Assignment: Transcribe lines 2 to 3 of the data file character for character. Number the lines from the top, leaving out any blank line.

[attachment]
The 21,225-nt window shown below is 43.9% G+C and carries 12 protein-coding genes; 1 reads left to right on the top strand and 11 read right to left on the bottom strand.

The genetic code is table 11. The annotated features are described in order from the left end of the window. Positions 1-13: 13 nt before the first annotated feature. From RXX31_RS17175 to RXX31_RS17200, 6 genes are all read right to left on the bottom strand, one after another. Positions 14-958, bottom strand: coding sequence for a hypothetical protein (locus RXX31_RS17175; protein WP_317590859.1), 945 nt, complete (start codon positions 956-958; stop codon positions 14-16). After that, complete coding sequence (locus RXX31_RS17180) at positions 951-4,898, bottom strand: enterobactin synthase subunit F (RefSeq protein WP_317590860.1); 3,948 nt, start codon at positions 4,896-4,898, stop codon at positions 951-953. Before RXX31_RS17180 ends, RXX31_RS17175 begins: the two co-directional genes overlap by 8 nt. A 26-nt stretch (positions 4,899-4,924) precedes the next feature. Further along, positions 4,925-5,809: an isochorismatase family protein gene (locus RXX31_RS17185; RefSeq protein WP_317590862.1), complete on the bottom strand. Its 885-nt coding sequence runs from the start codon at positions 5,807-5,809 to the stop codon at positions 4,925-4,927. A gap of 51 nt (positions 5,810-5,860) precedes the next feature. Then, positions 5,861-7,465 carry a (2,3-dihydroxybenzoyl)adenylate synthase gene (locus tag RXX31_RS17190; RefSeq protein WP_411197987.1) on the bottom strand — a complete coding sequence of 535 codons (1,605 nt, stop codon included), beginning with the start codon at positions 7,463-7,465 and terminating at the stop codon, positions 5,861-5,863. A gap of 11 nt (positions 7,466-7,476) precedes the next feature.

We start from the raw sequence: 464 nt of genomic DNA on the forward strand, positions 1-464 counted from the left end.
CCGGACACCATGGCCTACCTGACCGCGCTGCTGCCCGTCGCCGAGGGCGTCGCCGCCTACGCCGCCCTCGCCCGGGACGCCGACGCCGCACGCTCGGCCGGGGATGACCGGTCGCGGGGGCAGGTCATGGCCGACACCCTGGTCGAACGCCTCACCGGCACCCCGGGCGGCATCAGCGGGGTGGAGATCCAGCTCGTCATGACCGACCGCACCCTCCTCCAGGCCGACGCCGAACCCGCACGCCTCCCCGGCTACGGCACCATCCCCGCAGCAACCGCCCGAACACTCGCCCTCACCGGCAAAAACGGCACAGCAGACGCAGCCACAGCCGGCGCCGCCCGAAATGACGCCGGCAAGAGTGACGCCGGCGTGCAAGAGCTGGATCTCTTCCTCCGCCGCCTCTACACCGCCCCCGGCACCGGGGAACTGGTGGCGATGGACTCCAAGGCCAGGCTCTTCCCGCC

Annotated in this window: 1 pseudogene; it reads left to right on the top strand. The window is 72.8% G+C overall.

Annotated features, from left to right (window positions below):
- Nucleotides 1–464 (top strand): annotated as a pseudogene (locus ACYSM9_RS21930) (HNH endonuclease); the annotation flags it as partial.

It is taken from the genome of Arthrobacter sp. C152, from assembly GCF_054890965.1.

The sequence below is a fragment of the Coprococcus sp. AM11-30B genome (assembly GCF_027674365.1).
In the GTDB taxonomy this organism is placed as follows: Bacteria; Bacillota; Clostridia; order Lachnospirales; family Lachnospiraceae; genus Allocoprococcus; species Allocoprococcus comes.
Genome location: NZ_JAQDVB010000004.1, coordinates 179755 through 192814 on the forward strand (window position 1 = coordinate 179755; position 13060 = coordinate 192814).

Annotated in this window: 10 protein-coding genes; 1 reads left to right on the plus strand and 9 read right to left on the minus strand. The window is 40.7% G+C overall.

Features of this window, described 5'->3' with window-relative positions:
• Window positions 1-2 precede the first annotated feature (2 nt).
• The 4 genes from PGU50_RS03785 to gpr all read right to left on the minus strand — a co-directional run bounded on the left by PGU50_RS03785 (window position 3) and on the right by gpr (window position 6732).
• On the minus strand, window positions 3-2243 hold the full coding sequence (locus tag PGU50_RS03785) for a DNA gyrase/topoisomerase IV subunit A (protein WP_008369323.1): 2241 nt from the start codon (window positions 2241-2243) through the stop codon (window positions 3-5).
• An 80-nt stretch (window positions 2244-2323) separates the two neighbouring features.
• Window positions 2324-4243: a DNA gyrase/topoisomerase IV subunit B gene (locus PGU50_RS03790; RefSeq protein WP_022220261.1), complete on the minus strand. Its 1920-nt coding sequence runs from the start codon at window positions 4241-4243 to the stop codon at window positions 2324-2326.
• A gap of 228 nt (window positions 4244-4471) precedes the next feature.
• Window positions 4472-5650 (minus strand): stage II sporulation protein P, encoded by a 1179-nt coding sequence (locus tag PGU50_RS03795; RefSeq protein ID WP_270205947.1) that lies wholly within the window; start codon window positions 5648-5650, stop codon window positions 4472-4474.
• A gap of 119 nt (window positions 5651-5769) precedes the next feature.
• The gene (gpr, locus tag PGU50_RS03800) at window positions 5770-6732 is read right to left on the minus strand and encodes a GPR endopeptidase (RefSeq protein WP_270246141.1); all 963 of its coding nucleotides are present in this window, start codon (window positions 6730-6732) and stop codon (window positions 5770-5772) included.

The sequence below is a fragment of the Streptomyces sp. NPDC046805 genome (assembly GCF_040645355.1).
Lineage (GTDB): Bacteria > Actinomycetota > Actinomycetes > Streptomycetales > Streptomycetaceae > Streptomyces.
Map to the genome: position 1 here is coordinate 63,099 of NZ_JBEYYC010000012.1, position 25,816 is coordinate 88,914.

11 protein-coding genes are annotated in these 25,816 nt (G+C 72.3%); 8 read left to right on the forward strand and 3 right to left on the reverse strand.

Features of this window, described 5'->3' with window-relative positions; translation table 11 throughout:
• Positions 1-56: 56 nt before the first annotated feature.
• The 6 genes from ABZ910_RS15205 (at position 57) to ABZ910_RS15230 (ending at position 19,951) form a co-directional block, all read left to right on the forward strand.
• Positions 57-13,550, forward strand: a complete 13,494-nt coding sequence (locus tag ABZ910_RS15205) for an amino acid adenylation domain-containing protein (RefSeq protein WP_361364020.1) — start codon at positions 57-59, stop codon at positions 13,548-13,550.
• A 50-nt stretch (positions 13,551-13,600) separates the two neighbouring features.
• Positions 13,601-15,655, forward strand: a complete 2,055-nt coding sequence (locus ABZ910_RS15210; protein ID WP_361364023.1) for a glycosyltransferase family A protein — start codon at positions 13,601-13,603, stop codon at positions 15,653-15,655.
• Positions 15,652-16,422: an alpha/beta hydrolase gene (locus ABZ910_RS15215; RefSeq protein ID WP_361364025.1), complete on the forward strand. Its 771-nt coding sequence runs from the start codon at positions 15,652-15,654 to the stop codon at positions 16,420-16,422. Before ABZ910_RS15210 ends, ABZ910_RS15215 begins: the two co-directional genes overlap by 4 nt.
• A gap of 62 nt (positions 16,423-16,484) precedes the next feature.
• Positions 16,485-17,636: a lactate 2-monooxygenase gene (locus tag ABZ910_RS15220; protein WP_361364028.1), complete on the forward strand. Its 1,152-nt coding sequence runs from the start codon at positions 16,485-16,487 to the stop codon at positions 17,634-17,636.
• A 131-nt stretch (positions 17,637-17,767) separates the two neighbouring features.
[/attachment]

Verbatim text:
The genetic code is table 11. The annotated features are described in order from the left end of the window. Positions 1-13: 13 nt before the first annotated feature. From RXX31_RS17175 to RXX31_RS17200, 6 genes are all read right to left on the bottom strand, one after another. Positions 14-958, bottom strand: coding sequence for a hypothetical protein (locus RXX31_RS17175; protein WP_317590859.1), 945 nt, complete (start codon positions 956-958; stop codon positions 14-16). After that, complete coding sequence (locus RXX31_RS17180) at positions 951-4,898, bottom strand: enterobactin synthase subunit F (RefSeq protein WP_317590860.1); 3,948 nt, start codon at positions 4,896-4,898, stop codon at positions 951-953. Before RXX31_RS17180 ends, RXX31_RS17175 begins: the two co-directional genes overlap by 8 nt. A 26-nt stretch (positions 4,899-4,924) precedes the next feature. Further along, positions 4,925-5,809: an isochorismatase family protein gene (locus RXX31_RS17185; RefSeq protein WP_317590862.1), complete on the bottom strand. Its 885-nt coding sequence runs from the start codon at positions 5,807-5,809 to the stop codon at positions 4,925-4,927. A gap of 51 nt (positions 5,810-5,860) precedes the next feature. Then, positions 5,861-7,465 carry a (2,3-dihydroxybenzoyl)adenylate synthase gene (locus tag RXX31_RS17190; RefSeq protein WP_411197987.1) on the bottom strand — a complete coding sequence of 535 codons (1,605 nt, stop codon included), beginning with the start codon at positions 7,463-7,465 and terminating at the stop codon, positions 5,861-5,863. A gap of 11 nt (positions 7,466-7,476) precedes the next feature.

We start from the raw sequence: 464 nt of genomic DNA on the forward strand, positions 1-464 counted from the left end.